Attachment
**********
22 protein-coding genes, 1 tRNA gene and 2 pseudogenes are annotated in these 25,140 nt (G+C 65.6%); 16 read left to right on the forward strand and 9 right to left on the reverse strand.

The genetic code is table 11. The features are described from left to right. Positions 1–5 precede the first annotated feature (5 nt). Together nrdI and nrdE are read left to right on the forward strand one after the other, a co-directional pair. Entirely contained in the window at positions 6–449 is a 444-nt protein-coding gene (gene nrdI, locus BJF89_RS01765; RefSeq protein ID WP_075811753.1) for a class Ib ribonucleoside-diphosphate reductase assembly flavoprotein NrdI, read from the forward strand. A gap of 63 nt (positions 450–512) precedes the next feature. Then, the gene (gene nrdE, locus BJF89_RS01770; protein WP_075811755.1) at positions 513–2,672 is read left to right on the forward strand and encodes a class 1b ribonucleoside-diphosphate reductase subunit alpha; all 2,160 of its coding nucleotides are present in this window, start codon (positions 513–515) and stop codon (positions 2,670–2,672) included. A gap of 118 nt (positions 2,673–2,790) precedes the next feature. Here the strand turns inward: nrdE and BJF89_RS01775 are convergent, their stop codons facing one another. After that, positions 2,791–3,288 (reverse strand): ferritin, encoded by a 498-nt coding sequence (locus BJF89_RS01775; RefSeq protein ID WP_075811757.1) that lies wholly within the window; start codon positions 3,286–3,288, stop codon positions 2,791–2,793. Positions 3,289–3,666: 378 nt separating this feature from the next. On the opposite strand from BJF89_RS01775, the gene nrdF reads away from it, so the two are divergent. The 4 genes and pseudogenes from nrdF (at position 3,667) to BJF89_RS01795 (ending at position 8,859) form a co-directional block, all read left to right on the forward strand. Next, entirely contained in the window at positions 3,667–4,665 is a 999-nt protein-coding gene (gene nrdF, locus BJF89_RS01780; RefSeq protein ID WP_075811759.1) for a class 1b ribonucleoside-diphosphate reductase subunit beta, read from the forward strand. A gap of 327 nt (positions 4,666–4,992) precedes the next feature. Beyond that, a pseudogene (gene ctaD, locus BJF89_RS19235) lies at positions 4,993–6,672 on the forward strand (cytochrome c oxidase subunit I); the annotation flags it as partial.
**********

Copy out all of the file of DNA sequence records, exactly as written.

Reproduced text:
22 protein-coding genes, 1 tRNA gene and 2 pseudogenes are annotated in these 25,140 nt (G+C 65.6%); 16 read left to right on the forward strand and 9 right to left on the reverse strand.

The genetic code is table 11. The features are described from left to right. Positions 1–5 precede the first annotated feature (5 nt). Together nrdI and nrdE are read left to right on the forward strand one after the other, a co-directional pair. Entirely contained in the window at positions 6–449 is a 444-nt protein-coding gene (gene nrdI, locus BJF89_RS01765; RefSeq protein ID WP_075811753.1) for a class Ib ribonucleoside-diphosphate reductase assembly flavoprotein NrdI, read from the forward strand. A gap of 63 nt (positions 450–512) precedes the next feature. Then, the gene (gene nrdE, locus BJF89_RS01770; protein WP_075811755.1) at positions 513–2,672 is read left to right on the forward strand and encodes a class 1b ribonucleoside-diphosphate reductase subunit alpha; all 2,160 of its coding nucleotides are present in this window, start codon (positions 513–515) and stop codon (positions 2,670–2,672) included. A gap of 118 nt (positions 2,673–2,790) precedes the next feature. Here the strand turns inward: nrdE and BJF89_RS01775 are convergent, their stop codons facing one another. After that, positions 2,791–3,288 (reverse strand): ferritin, encoded by a 498-nt coding sequence (locus BJF89_RS01775; RefSeq protein ID WP_075811757.1) that lies wholly within the window; start codon positions 3,286–3,288, stop codon positions 2,791–2,793. Positions 3,289–3,666: 378 nt separating this feature from the next. On the opposite strand from BJF89_RS01775, the gene nrdF reads away from it, so the two are divergent. The 4 genes and pseudogenes from nrdF (at position 3,667) to BJF89_RS01795 (ending at position 8,859) form a co-directional block, all read left to right on the forward strand. Next, entirely contained in the window at positions 3,667–4,665 is a 999-nt protein-coding gene (gene nrdF, locus BJF89_RS01780; RefSeq protein ID WP_075811759.1) for a class 1b ribonucleoside-diphosphate reductase subunit beta, read from the forward strand. A gap of 327 nt (positions 4,666–4,992) precedes the next feature. Beyond that, a pseudogene (gene ctaD, locus BJF89_RS19235) lies at positions 4,993–6,672 on the forward strand (cytochrome c oxidase subunit I); the annotation flags it as partial.